The hospitalist movement and the benefits for Australian Psychiatry Services

Shanna Lee, Milanduth K. Kanigere, Prashant Tibrewal, Rohan Dhillon, Tarun Bastiampillai

Research output: Contribution to journalLetterpeer-review


To the Editor

Pai and Vella (2021) address a core debate in psychiatric service configuration about whether inpatient and outpatient treatment should be provided by the same or different psychiatrists. They concluded that ‘continuity of care’ supersedes the current ‘functionally split system’ in Australia, based on better patient care outcomes. We, however, found that of all the sources referenced by authors, there was only one study that directly compared the two systems of care, finding that either option had no substantial impact on patient outcomes over a 1-year period including re-hospitalisation rates, number of inpatient days, adverse events and patients’ social situation (Giacco et al., 2018). Both the Australian public sector and UK National Health Service psychiatric services have largely shifted to the ‘functionally split model’ of having different psychiatrists in inpatient and outpatient care, suggesting that healthcare systems in these countries accrue significant benefits with this form of site-level specialisation.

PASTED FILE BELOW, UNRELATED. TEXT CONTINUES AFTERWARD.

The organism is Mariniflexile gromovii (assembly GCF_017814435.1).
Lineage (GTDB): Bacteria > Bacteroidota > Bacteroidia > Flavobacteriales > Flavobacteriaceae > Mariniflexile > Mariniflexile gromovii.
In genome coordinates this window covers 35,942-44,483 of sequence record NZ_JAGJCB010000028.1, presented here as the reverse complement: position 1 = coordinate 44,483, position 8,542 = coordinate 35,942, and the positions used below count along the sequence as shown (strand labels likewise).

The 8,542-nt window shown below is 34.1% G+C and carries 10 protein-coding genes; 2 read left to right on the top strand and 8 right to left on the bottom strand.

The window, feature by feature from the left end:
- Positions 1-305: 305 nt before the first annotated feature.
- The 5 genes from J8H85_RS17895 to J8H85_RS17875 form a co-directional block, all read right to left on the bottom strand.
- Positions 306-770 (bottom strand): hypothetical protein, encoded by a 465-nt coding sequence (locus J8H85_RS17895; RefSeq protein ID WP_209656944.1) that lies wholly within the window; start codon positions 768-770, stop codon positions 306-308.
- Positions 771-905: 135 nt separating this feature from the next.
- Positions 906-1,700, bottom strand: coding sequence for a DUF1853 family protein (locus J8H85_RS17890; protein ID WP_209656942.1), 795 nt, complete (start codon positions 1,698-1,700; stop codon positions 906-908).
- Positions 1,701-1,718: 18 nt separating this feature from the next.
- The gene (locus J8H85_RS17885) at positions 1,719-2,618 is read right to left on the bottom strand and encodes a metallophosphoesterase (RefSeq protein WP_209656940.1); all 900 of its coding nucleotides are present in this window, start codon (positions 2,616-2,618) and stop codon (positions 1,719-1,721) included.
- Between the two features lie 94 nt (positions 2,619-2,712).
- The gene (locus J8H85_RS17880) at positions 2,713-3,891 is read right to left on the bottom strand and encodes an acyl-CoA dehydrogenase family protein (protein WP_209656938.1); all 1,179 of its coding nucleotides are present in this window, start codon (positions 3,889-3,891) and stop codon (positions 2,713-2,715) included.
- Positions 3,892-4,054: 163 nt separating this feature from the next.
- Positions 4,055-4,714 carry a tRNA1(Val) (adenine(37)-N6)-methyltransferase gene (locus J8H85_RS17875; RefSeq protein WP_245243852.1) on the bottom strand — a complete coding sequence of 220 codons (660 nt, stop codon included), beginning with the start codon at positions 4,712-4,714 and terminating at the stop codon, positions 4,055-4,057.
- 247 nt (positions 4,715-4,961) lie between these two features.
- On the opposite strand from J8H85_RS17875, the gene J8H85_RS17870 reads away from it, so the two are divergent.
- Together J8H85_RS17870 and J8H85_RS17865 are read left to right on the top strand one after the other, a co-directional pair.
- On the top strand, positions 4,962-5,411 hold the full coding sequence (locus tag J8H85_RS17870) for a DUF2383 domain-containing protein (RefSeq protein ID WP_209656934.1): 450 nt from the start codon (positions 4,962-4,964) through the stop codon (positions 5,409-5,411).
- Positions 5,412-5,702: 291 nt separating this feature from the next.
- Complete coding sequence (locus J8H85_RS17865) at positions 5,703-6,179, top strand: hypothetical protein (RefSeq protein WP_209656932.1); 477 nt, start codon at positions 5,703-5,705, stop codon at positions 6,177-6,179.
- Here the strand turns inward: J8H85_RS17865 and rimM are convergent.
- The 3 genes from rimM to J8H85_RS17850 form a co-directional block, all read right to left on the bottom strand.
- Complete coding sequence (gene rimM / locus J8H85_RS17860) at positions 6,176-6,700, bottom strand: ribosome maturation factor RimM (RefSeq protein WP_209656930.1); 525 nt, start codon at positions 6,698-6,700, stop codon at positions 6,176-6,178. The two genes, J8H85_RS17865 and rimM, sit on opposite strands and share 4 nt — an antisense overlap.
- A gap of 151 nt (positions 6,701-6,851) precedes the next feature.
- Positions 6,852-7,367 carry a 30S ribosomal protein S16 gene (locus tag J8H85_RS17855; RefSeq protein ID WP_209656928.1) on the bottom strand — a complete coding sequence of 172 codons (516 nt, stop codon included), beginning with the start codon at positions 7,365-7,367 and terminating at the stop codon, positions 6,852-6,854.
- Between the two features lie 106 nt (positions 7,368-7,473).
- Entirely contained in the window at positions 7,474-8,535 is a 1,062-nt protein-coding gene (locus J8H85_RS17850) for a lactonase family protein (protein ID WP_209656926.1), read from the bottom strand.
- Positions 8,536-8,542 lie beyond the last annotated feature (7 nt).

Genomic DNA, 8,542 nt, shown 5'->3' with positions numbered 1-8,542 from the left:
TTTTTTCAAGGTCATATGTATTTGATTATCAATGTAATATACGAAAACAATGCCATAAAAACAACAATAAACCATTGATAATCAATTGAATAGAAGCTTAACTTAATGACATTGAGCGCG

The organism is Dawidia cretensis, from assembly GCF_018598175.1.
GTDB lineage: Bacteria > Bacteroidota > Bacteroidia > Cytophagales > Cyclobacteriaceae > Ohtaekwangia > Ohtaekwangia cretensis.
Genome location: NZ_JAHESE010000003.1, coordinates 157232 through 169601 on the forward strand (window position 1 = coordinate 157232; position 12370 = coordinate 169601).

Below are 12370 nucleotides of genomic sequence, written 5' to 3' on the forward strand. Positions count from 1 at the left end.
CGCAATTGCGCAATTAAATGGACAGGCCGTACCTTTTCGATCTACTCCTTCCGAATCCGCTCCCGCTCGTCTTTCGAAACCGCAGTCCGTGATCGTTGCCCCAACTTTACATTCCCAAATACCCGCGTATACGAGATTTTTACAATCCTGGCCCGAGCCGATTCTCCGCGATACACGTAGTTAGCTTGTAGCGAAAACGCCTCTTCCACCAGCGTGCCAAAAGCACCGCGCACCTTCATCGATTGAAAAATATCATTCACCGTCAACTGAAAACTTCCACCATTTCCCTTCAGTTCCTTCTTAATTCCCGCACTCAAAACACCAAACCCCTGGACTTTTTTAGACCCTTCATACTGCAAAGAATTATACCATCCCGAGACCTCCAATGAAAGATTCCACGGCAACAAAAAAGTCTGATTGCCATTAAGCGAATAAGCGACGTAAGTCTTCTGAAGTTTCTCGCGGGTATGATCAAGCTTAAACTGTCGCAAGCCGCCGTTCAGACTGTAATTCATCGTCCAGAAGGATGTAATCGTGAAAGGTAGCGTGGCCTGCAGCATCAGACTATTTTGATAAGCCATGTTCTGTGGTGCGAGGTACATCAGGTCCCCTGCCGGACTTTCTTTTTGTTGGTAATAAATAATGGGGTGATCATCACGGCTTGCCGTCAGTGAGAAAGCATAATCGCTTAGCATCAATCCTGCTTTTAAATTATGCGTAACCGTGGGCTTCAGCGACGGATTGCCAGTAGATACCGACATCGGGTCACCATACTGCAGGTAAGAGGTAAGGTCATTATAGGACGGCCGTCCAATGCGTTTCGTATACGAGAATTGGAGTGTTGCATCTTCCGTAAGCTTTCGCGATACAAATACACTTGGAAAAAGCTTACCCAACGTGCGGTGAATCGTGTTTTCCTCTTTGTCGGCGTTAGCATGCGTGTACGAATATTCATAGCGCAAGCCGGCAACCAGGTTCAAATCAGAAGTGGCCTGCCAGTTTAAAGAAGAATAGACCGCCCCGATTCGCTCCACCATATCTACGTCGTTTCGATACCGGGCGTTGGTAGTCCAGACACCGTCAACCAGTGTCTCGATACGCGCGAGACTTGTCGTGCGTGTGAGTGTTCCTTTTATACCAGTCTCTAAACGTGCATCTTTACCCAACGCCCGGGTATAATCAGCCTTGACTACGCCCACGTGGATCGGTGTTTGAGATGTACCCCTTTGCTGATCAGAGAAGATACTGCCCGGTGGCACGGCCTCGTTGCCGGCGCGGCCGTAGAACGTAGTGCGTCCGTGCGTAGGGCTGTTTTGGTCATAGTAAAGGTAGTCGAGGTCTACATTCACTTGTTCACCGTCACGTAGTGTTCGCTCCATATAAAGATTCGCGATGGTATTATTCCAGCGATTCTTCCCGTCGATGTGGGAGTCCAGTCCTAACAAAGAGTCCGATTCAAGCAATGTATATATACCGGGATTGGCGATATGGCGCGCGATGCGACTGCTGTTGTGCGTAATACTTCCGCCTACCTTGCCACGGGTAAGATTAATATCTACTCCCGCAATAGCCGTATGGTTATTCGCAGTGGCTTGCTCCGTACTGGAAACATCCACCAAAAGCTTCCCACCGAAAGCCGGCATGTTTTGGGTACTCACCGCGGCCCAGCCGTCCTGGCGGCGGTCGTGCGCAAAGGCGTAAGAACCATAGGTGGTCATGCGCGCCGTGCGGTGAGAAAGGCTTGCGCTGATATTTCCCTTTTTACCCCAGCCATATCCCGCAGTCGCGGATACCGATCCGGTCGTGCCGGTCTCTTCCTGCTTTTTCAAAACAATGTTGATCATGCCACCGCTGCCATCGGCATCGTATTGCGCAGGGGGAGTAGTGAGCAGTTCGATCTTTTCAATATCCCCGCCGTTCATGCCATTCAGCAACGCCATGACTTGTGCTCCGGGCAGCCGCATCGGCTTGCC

In this context, it is important to specifically consider the evidence obtained from the US ‘hospitalist movement’...
Original languageEnglish
Pages (from-to)411
Number of pages1
JournalAustralian and New Zealand Journal of Psychiatry
Issue number4
Early online date7 Jul 2021
Publication statusPublished - Apr 2022


  • Mental health care
  • psychiatric service configuration
  • hospitalist movement


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